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Paul McCartney Julian Hey Jude 1968

Paul McCartney Julian Hey Jude 1968

Released August 26, 1968

Paul McCartney Julian Hey Jude 1968

The Smile Orchestra playing ukulele, melodika (pianica), piano and e-bass.
Paul McCartney Julian Hey Jude 1968

Iconic notes

Some song’s first notes are so embedded in our lives that hearing them immediately transport us to a place, a time, a person, an era.

For me, the Beatles “Hey Jude” is one of those songs. It is late August 1968, just before going away to college for the first time and leaving behind the tanned friendship-ringed beautiful girlfriend whose September letters will only made me make more homesick. “Don’t make it bad.”

Paul McCartney Julian Hey Jude 1968

John and Cynthia on the verge

Just a year before in August 1967 the Maharishi Mahesh Yogi had enchanted the Beatles. On their group trip to see him, John had left behind Cynthia struggling with luggage to keep up at the station. She missed the train and  had to get a car ride to the site.

John Lennon had met Yoko Ono in November 1966 and they began a friendship that blossomed into a close relationship when the two recorded Two Virgins on May 19, 1968 while Cynthia was away on a vacation.

Cynthia Lennon had discovered the two of them together after coming home early from that vacation.  They separated that month and John sued for divorce accusing Cynthia of adultery, an accusation she denied.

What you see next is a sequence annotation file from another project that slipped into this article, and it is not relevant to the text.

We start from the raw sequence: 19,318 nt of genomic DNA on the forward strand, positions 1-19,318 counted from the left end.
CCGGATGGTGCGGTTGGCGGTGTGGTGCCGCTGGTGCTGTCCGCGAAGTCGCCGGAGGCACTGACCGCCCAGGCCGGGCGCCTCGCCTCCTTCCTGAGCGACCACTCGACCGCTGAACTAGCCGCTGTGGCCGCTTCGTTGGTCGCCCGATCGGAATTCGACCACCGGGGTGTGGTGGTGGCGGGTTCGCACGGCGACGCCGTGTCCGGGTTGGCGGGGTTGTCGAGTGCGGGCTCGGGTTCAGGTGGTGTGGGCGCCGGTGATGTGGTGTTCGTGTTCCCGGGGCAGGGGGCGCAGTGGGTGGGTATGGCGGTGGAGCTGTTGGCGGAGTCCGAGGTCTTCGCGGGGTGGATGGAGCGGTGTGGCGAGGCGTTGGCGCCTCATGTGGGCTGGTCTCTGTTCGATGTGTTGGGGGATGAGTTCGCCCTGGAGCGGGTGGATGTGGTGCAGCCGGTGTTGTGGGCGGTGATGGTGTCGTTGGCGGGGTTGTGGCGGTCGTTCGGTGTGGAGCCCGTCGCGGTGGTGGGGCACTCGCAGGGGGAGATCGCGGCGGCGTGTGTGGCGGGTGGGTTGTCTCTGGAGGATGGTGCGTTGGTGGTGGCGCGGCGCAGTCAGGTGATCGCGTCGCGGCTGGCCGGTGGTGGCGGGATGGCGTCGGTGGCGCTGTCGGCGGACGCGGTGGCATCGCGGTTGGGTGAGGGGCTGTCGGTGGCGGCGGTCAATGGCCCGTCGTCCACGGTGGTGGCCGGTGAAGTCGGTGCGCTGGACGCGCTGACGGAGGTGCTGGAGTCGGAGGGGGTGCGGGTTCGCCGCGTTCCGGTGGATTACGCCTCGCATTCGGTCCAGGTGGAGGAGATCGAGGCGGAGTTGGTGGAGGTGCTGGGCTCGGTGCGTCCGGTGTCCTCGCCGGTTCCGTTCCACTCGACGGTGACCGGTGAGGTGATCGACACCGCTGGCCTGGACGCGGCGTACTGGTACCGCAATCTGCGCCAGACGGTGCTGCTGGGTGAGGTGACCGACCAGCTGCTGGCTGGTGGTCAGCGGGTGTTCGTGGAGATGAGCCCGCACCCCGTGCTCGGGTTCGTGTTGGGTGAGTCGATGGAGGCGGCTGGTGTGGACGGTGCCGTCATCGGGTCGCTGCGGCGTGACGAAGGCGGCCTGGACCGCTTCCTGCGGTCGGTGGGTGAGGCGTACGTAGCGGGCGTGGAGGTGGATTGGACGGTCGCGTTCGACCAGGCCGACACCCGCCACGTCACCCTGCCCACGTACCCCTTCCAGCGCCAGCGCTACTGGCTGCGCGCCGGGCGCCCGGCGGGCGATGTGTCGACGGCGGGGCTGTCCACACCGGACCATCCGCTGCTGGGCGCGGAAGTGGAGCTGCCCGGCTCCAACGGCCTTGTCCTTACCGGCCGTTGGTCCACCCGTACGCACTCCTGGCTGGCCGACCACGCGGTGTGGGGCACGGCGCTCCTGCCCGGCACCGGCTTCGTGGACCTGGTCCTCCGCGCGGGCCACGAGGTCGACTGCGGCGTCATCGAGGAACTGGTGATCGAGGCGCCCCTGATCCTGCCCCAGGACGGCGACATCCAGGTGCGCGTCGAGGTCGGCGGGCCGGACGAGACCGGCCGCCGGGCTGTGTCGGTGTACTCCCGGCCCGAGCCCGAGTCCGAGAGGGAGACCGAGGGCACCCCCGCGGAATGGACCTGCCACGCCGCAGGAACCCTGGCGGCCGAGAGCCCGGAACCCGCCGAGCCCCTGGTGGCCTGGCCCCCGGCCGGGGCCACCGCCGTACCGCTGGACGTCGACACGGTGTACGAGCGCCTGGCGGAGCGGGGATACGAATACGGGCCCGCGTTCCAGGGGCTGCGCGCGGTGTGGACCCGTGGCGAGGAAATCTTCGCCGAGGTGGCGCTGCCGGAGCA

On August 22, 1968, Cynthia counter-sued. Lennon did not contest the divorce. It became official on November 8, 1968.

Paul McCartney Julian Hey Jude 1968

Hey Jules

In June Paul McCartney  visited Cynthia and Julian Lennon. Though she was now separated, Paul and she had been friends since 1957 when Paul joined the Quarrymen and she was already John’s girlfriend.  Paul thought of Julian and in the car on his way out wrote the lines, “Hey Jules [Julian], don’t make it bad, take a sad song and make it better.”

Paul would later change the name to Jude.

A month later, on July 26, Paul played it for the first time to John. John loved it from the beginning.

Paul McCartney Julian Hey Jude 1968

Hey Jude

The Beatles recorded the song over four days: July 29 – 31 July and 1 August.

According to the Beatles Bible site the personnel were:

  • Paul McCartney: vocals, piano, bass
  • John Lennon: backing vocals, acoustic guitar
  • George Harrison: backing vocals, electric guitar
  • Ringo Starr: backing vocals, drums, tambourine
  • Uncredited: 10 violins, 3 violas, 3 cellos, 2 double basses, 2 flutes, 2 clarinets, 1 bass clarinet, 1 bassoon, 1 contrabassoon, 4 trumpets, 2 horns, 4 trombones, 1 percussion
Paul McCartney Julian Hey Jude 1968

August 26, 1968

Apple released “Hey Jude” August  26 in the US [Aug 20 in the UK].  “Revolution” was the B-side.

It reached number one on September 28 and stayed there for nine weeks, the longest time a Beatles single was at number one. It was also the longest-playing single to reach number one.

“Hey Jude” was the 16th number-one hit for Beatles in America, They would eventually have 20, the most of any group.

Paul McCartney Julian Hey Jude 1968

4 September 1968

The Beatles asked Michael Lindsay-Hogg to film a promotion for the song. He had done the same for “Paperback Writer” in 1966. The idea was to film it in front of a live audience, albeit, a selected one.